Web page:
Pain | VQR Online: That evening, my father pulled to the side of County Road B, halfway between work and home. He stopped the car on the gravel shoulder, parked neatly, turned off the engine. The Wisconsin winter stretched out on both sides of him, the gray dark, the endless, flat fields stubbled with chewed-up stalks of corn. He sat sweating and hurting, staring up at the red button. All these years later, I’m still struggling to understand why he didn’t just reach up, press it, and speak that single word: “Help.”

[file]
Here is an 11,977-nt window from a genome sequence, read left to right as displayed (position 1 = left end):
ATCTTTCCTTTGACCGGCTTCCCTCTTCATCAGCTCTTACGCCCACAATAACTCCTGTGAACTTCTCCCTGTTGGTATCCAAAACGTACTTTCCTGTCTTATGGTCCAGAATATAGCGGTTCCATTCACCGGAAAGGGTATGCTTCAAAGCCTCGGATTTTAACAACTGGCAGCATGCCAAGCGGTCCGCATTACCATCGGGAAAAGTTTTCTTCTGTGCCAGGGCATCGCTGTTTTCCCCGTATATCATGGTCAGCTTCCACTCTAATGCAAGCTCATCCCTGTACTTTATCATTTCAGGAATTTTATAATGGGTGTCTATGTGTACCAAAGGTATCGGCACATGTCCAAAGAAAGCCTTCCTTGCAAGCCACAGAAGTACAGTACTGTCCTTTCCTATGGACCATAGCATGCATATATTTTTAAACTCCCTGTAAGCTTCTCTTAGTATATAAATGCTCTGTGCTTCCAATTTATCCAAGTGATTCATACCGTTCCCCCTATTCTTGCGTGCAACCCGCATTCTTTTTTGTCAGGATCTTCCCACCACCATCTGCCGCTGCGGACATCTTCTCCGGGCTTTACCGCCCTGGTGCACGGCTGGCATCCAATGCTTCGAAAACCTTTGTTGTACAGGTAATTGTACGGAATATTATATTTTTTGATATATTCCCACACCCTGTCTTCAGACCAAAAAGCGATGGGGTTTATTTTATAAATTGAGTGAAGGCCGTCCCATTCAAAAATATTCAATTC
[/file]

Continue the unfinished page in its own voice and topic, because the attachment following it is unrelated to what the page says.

He taught me that the worst, the weakest, the most shameful thing you could do was indulge your pain—swallow it down, don’t say a word. You didn’t talk about it; you certainly didn’t write about it. His methods killed him, but he did with his pain only what he’d been taught to do, all he knew how to do.
Now the question remains: What will I do with mine?